The court document showed Flavian to be critical of the ineffectiveness of the handling of the McLeans' case and called for a survey of the whole operation.
Another document, an entry dated May 5, 1973, in a log seized by the FBI, noted that an agent had been planted in the McLean household and that he should look for weaknesses in family relationships and see whether he could take action so that "this crowd ... would start to break up."
Part of the prosecution submissions to the grand jury that indicted the U.S. Scientology leaders and the subsequent trial were weekly reports seized from Scientology files. Any one report covered many items, and along with those directly related to the U.S. conspiracy charges were others, including a number of references to the McLeans, particularly in relation to visits by Mrs. McLean and her son, John, to Florida.
Guardian agents reported at various dates in 1976 how the two Canadians were covertly followed from one city to another and how their hotel was "staked out". According to the evidence, some cult agents found in advance who the McLeans were going to visit who might be influenced by them against Scientology. Other agents, Guardian leaders were told, went ahead of the McLeans and took action to reduce their effectiveness.
Mrs. McLean was also referred to in the prosecuting attorneys' sentencing brief to Judge Richey last November. It involved what church documents called the "bono letter op."
The state's brief quoted an "eyes only" Scientology report: "This was a letter incriminating Canadian entheta (meaning critical) reporter (Mark) Bonokoski (Toronto Sun) that was taken off the CW (Clearwater) Sun comm lines by June.
"This letter pinpoints June as an operative ... it was sent to Canada for use where Canada made it public, thus pinpointing June as the area and most probably the one who would have taken the letter. June was pulled out of the (Clearwater) Sun and sent to LA because it was thought that there was an ongoing postal investigation on the letter, i.e., tampering with the U.S. mails."
The letter had been sent to a reporter at the Clearwater paper. It referred to Mrs. McLean. The Toronto Scientologists used it in a lawsuit against her and Mr. Bonokoski.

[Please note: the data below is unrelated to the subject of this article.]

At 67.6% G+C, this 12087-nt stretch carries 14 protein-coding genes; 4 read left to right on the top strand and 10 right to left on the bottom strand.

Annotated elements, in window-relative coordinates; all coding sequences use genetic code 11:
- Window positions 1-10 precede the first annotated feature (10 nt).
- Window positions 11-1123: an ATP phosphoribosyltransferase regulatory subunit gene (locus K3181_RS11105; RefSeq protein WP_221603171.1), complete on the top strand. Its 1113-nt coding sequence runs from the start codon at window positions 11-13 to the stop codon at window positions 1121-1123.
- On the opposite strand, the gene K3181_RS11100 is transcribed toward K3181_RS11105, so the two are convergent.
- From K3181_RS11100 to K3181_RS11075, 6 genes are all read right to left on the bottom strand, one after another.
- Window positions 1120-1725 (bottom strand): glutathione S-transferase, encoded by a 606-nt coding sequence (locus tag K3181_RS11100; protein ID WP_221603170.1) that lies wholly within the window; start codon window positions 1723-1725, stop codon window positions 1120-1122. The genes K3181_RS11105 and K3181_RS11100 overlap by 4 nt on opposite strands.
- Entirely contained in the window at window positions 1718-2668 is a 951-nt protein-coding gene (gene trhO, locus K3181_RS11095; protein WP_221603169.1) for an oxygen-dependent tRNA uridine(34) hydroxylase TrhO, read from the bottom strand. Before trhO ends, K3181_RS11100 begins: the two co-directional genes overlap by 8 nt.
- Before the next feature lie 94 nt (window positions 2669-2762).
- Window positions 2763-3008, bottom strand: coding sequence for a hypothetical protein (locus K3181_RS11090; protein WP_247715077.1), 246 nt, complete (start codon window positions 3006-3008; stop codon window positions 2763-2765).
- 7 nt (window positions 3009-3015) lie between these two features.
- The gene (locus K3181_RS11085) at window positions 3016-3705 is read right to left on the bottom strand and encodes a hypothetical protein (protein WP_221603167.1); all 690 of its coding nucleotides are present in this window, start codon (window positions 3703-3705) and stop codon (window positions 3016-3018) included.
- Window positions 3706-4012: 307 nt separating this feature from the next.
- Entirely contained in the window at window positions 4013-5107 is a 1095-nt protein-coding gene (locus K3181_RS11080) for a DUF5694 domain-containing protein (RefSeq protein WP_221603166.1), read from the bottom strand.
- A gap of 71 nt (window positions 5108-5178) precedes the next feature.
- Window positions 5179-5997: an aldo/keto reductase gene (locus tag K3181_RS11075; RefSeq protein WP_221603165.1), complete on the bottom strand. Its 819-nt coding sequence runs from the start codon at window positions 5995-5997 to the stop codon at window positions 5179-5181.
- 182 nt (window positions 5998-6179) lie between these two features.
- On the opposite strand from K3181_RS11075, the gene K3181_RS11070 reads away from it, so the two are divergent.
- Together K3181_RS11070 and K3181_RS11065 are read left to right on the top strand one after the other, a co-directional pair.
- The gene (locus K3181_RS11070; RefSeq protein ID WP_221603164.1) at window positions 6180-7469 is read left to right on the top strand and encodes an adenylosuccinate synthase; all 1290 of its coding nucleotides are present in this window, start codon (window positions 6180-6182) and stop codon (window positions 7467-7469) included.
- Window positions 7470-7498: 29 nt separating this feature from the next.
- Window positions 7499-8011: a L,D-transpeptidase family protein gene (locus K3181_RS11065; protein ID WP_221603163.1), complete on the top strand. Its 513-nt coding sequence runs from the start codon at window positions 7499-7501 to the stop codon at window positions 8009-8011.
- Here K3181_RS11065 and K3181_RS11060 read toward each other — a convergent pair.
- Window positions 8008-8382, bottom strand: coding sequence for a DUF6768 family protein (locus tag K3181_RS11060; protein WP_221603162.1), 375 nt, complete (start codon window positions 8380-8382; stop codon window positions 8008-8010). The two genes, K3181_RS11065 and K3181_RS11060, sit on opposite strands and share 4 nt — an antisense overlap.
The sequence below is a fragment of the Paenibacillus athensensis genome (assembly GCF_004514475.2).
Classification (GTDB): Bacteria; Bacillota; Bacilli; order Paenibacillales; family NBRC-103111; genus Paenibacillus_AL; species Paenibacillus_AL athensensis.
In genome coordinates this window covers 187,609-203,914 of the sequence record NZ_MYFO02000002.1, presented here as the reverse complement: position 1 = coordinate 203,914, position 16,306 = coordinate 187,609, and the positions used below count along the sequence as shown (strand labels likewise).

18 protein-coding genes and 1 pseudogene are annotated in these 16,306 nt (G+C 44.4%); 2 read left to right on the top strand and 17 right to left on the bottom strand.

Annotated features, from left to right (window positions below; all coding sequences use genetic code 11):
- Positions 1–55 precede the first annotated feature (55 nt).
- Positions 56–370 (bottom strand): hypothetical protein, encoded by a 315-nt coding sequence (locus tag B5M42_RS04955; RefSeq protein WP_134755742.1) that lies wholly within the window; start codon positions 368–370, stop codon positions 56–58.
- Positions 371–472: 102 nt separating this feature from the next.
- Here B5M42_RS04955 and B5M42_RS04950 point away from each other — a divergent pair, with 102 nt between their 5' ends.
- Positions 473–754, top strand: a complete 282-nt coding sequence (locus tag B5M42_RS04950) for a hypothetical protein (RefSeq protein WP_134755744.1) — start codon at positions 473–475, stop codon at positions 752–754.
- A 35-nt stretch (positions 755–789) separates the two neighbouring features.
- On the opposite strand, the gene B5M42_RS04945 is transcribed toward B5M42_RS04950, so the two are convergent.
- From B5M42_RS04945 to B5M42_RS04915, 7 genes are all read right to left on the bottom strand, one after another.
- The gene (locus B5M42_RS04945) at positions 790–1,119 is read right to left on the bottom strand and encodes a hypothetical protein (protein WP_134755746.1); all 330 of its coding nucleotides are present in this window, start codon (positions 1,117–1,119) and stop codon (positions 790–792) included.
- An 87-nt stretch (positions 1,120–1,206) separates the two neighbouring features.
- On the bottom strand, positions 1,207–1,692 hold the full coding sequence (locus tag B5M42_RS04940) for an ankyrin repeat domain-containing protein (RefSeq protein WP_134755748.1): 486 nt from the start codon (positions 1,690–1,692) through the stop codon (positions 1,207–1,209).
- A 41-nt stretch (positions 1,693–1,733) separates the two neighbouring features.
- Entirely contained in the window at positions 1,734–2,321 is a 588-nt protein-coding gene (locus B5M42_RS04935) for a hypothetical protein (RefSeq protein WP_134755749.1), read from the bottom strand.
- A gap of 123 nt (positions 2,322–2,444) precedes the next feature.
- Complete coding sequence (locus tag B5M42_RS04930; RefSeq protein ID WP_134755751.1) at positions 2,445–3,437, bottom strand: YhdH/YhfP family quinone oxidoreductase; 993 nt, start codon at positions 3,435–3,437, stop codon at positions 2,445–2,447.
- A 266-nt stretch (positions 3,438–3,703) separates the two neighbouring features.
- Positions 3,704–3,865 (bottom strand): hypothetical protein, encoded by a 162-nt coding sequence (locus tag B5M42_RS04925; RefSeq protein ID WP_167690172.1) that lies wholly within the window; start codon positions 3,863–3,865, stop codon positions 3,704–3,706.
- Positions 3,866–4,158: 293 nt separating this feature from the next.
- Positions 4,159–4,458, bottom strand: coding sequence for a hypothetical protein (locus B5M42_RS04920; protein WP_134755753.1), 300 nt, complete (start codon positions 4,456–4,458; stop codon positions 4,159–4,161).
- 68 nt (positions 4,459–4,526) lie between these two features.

The court files also included reports from the agent in the Clearwater Sun and her superiors' weekly summaries reporting on the activities of reporter John Marshall in Clearwater, on assignment for The Globe and Mail.
One, dated April 1, 1976, noted the information had been Telexed to world headquarters and to Canada.
There were also reports on exchanges of information between the Globe reporter and Clearwater Sun reporters, including, a daily report said, "info on the Canadian B & E episode."
(The California journalists had received information about the conviction in October, 1975, in Toronto of two men, Michael Chornopesky and Allen Coulson, on a charge of possession of burglary tools. They were Guardians in the Toronto church.)
A separate document in the court file contains a notation, "Chornopesky at WW."
One 13-page document seized by the FBI and submitted to the trial judge was a 1970 year-end report to the Hubbards with a copy to Miss Kember in England. It was from "Bob, D/G US" and headed: "U.S. Guardian Office Wins in 1970."
A number of the wins were in Canada. They included:
"Penetrated Toronto mental health hospital and established an agent as director of volunteers."
And: "Successfully maintained clandestine operation against Canadian MHA (Mental Health Association) involving clandestine monitoring of files. Maintained continuous third-party actions between Canadian MHA and the Canadian Government."
(Prosecuting attorneys said that to "third party" someone is Scientology jargon for covert action not implicating the cult that will confuse and disrupt some individual or agency and that sometimes will damage their relations with some other person or agency.)
There also was a letter from a Toronto intelligence
office, "Tinkerbell", to a superior in the Eastern U.S.
Guardian office called "Twinkletoes". It commented:
"Re third-party letters (groovy!!!) what a way to shake them
up." Tinkerbell's letter accompanied a pack of materials
from files kept by someone in Canada in the mental health field.